Price inflation temporarily cools

by: , Managing Director, Economist, and Portfolio Manager, New York Life Investment Management

The consumer price index rose an expected 0.2% (excluding food and energy) in the month of October with year-over-year growth moving lower. Worries about a sustained acceleration of inflation continue to be pushed back.

Core CPI Inflation

Source: Thomson Reuters DataStream, Bureau of Labor Statistics (BLS), NYLI SAS. As of 11/14/18.

To the extent that core inflation may be settling in the 2% range rather than accelerating to a faster rate should be good news for investors. It reinforces the notion of a gradual, but mild, pick up in underlying inflation. This may force the Fed to consider curbing its rate hike trajectory. Lower inflation also amplifies real household income and real corporate earnings.

Core inflation is stabilizing at a level the Fed, the economy, and markets should be comfortable with, however, the effect of Tariffs hasn’t fully materialized as a major inflation threat. Admittedly, more tariffs may be in store that could put upward pressure on agriculture and industrial manufacturing. Still, 70% of the core index is services. The primary driver of service costs is the housing market. Housing currently shows some sustained upward pressure, but even there, inflation looks stable.

To the extent the housing market is taking a bit of a breather, there may be even less upward pressure on inflation than we previously assumed. The fact that it’s housing costs that now look like the primary driver of inflation on the “service” side is interesting given that we are already seeing signs of a cooling housing market. The report therefore really doesn’t point to any alarming sources of accelerating inflation pressure at this point.

Bottom line

Mild inflation alongside low unemployment means less headwinds for consumers who, at the same time, are benefiting from a pick-up in wage growth. For businesses, the key question is how output per hour is evolving: Without a pick-up in productivity, business unit costs would go up, and in the absence of pricing power enabling them to pass on rising costs, pressure on profit margins would be the result. The good news is that output per hour did accelerate in Q2 and Q3 this year. Whether that can be sustained in Q4 and 2019 remains to be seen.

The information and opinions contained herein are for general information use only. MainStay Investments does not guarantee their accuracy or completeness, nor does MainStay Investments assume any liability for any loss that may result from the reliance by any person upon any such information or opinions. Such information and opinions are as of the date of this report, are subject to change without notice, and are not intended a        s an offer or solicitation with respect to the purchase or sales of any security or as personalized investment advice. There can be no guarantee that any projection, forecast, or opinion in this material will be realized.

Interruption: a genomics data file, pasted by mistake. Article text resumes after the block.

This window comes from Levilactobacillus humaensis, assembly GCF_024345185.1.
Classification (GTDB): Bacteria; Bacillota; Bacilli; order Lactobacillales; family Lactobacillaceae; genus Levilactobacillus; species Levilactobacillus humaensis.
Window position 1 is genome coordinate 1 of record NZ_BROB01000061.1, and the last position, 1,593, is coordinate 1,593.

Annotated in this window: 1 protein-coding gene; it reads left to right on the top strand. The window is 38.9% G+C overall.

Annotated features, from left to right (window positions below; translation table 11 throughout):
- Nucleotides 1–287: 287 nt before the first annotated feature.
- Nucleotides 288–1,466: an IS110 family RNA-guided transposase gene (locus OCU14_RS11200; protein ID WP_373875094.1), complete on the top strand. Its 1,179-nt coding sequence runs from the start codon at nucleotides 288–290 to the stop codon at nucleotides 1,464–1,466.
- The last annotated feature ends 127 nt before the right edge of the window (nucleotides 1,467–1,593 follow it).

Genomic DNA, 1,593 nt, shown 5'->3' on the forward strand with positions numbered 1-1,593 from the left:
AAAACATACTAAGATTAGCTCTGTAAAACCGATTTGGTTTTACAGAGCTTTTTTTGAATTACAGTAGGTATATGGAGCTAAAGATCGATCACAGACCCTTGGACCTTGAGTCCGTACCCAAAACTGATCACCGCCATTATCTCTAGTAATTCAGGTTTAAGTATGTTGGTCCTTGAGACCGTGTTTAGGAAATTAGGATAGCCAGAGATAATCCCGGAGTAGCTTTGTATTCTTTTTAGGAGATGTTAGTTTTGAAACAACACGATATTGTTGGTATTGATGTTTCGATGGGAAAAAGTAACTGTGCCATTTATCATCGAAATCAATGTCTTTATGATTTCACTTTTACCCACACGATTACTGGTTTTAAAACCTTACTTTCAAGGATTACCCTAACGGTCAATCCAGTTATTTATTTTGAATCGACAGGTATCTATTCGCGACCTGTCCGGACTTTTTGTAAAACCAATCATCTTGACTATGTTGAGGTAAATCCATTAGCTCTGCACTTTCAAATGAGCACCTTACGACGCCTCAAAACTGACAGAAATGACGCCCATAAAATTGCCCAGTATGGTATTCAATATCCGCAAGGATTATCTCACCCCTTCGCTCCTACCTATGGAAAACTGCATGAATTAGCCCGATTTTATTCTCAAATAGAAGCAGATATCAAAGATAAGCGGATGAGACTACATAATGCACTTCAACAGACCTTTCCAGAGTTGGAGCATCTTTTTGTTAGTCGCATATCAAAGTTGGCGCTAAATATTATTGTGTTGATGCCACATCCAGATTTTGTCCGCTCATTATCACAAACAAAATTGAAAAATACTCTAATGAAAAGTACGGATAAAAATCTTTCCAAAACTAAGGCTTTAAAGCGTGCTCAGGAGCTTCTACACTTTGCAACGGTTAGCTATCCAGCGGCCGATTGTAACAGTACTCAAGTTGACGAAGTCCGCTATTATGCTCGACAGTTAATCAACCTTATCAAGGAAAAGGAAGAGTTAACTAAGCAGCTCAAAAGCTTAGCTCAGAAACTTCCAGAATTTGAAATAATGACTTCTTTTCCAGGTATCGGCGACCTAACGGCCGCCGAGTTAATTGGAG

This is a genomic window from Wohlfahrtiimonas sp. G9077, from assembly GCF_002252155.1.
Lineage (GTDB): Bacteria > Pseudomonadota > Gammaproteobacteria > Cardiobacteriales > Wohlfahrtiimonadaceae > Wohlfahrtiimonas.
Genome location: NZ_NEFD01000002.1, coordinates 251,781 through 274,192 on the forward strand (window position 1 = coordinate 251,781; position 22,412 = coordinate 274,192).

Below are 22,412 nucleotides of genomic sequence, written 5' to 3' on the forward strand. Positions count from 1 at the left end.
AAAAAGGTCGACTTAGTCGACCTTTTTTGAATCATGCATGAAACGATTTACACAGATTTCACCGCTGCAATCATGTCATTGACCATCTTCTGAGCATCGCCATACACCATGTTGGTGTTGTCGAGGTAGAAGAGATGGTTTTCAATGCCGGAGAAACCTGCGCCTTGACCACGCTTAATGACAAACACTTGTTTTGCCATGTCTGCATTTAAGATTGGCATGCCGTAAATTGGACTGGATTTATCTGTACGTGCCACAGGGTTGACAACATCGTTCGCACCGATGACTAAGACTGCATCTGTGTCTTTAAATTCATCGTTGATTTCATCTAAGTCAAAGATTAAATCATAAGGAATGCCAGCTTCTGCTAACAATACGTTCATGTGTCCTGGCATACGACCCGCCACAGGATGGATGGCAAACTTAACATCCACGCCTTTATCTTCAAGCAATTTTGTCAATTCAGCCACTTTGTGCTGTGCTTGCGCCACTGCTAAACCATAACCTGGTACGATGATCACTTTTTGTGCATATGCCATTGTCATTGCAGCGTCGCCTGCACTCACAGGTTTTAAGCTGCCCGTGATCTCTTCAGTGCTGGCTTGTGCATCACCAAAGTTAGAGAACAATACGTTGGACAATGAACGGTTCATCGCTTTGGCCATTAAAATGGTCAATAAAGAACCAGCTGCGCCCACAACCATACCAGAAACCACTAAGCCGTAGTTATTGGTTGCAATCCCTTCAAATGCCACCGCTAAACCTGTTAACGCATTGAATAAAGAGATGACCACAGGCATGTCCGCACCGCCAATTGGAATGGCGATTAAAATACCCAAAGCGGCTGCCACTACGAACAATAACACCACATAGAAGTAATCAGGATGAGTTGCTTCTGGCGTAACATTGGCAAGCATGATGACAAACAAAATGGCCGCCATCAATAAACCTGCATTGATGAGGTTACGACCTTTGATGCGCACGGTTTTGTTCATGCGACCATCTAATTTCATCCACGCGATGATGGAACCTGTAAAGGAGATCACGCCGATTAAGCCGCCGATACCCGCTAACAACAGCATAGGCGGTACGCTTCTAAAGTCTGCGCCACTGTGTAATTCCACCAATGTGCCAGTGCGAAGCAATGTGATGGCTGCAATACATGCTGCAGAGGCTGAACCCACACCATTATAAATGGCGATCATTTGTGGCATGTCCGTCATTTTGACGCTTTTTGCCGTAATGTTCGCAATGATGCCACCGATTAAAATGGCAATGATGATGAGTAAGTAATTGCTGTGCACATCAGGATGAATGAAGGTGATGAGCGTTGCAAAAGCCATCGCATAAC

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The U.S. Consumer Price Index (CPI) is a set of consumer price indices calculated by the U.S. Bureau of Labor Statistics (BLS). To be precise, the BLS routinely computes many different CPIs that are used for different purposes. Each is a time series measure of the price of consumer goods and services.

MainStay Investments® is a registered service mark and name under which New York Life Investment Management LLC does business. MainStay Investments, an indirect subsidiary of New York Life Insurance Company, New York, NY 10010, provides investment advisory products and services. Securities distributed by NYLIFE Distributors LLC, 30 Hudson Street, Jersey City, NJ 07302.

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Poul Kristensen, CFA

Managing Director, Economist, and Portfolio Manager, New York Life Investment Management

Poul Kristensen, CFA is Managing Director, Economist, and Portfolio Manager with New York Life Investment Management’s Strategic Asset Allocation & Solutions (SAS) Group

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